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Morning Bid: Transatlantic split reopens as half-year nears

Published 06/24/2024, 06:18 AM
Updated 06/24/2024, 07:12 AM
© Reuters. Euro, Hong Kong dollar, U.S. dollar, Japanese yen, pound and Chinese 100 yuan banknotes are seen in this picture illustration, January 21, 2016.   REUTERS/Jason Lee/Illustration/File Photo
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A look at the day ahead in U.S. and global markets from Mike Dolan

Global investors head to the half-year point this week trying to get across numerous political narratives, a hiccup in tech and a reopening of the transatlantic gap in business activity.

Throw in Friday's looming release of the Federal Reserve's favoured PCE inflation gauge and an ongoing slide in Japan's yen and China's yuan and it's a sparkier summer than the buoyant first-half world markets numbers might suggest.

The shakeout in artificial intelligence torchbearer Nvidia (NASDAQ:NVDA) last week, which saw its stocks recoil about 10% from new records by the end of the week, probably owes much to profit taking on its blistering rise - and perhaps also something to do with Friday's major futures and options expiries.

But with the U.S. presidential TV debate this Thursday likely to sound the starting gun on speculation around November's election outcome, the final week of the first half potentially ushers in a change of tone.

Politics dominates in Europe too, with the first round of France's parliamentary election this weekend and as Britainheads to the polls on July 4.

So far on Monday at least, the electoral anxiety hasn't disturbed too much in markets. European stocks pushed higher, Britain's FTSE was up and U.S. stock futures were marginally positive ahead of the bell. The VIX volatility gauge has crept to its highest of the month, however.

That owes something to renewed interest rate cut hopes in Europe and in the United States - where the PCE release for May should re-emphasise that disinflation has resumed.

But the latest sweep of economic and business health readings for June have showed a marked divergence again in fortunes either side of the Atlantic.

Flash business surveys for the euro zone and Britain showed overall activity slowing much more than forecast this month - barely remaining in expansionary territory for June.

But the equivalent U.S. soundings picked up a gear and show a much faster growth clip.

ECONOMIC SURPRISE INDEX TURNS NEGATIVE

Adding to the confusion, and perhaps the greater comfort that more interest rate cuts are coming in the second half, is the fact that the aggregate global economic surprise index has turned negative to the worst reading in almost a year.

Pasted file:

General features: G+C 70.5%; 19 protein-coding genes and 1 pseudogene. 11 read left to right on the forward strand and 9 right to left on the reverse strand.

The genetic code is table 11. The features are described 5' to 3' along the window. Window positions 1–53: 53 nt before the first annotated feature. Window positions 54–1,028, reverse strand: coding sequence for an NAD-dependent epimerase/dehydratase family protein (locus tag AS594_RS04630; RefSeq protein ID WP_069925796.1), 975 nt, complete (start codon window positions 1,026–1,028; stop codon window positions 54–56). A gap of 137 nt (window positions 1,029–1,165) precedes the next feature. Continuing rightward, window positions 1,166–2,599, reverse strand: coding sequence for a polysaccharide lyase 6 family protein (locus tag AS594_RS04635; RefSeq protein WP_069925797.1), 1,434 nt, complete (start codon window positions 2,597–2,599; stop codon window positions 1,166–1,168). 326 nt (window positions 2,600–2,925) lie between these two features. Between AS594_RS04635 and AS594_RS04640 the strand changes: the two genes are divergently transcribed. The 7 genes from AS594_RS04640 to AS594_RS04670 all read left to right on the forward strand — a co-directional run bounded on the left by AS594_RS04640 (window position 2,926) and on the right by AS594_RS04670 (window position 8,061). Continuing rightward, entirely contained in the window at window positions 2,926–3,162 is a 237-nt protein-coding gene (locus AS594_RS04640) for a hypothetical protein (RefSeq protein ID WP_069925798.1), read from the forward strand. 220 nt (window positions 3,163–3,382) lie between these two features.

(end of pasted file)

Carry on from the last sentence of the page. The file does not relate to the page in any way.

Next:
What's more, the hesitant business move in Europe was underlined on Monday as Germany's Ifo institute showed business morale falling unexpectedly. Ifo's business climate index sank to 88.6 in June from 89.3 in May, compared with a reading of 89.7 forecast.

But the real market price action was in Japan's yen, which skidded again to within a whisker of the 160 per dollar - close to 34-year low of 160.245 it set in April before the Bank of Japan intervened to prop it up.

Japan's top currency diplomat Masato Kanda said on Monday authorities would take appropriate steps if there was excessive foreign exchange movement, and that the addition of Japan to the U.S. Treasury's "monitoring list" would not restrict their actions.

Treasury last week said no major trading partner appeared to have manipulated its currency last year, but it added Japan to a foreign exchange monitoring list alongside China, Vietnam, Taiwan, Malaysia, Singapore and Germany, which were on the previous list.

A summary of opinions at the BOJ's June policy meeting, meantime, showed some policymakers called for raising interest rates in a timely fashion as they saw a risk of inflation overshooting expectations.

Although Japan's Nikkei lapped up the weak yen and climbed 0.5%, signs of renewed foreign capital flight and rising global trade tensions saw China's ailing markets underperform yet again.

The mainland CSI300 dropped 0.5% on Monday and the offshore yuan hit its weakest level of the year.

In company news, Apple (NASDAQ:AAPL)'s App Store rules breach EU tech rules because they prevent app developers from steering consumers to alternative offers, EU antitrust regulators said on Monday, a charge that could result in a hefty fine for the iPhone maker.

Other big movers included Eurofins Scientific, which dropped as much as 19% after short seller Muddy Waters (NYSE:WAT) said it took a short position out on the French testing company.

Britain's Prudential added 6.3% after the insurance group launched a $2 billion share buyback programme.

Key developments that should provide more direction to U.S. markets later on Monday:

* Dallas Fed June manufacturing survey

* Federal Reserve Board Governor Christopher Waller speaks in Rome, San Francisco President Federal Reserve President Mary Daly speaks; Bank of Canada governor Tiff Macklem speaks

© Reuters. Euro, Hong Kong dollar, U.S. dollar, Japanese yen, pound and Chinese 100 yuan banknotes are seen in this picture illustration, January 21, 2016.   REUTERS/Jason Lee/Illustration/File Photo

* US Treasury auctions 3-, 6-month bills

* US corporate earnings: Beyond Air (NASDAQ:XAIR), MoneyHero

(By Mike Dolan, editing by Alex Richardson mike.dolan@thomsonreuters.com)

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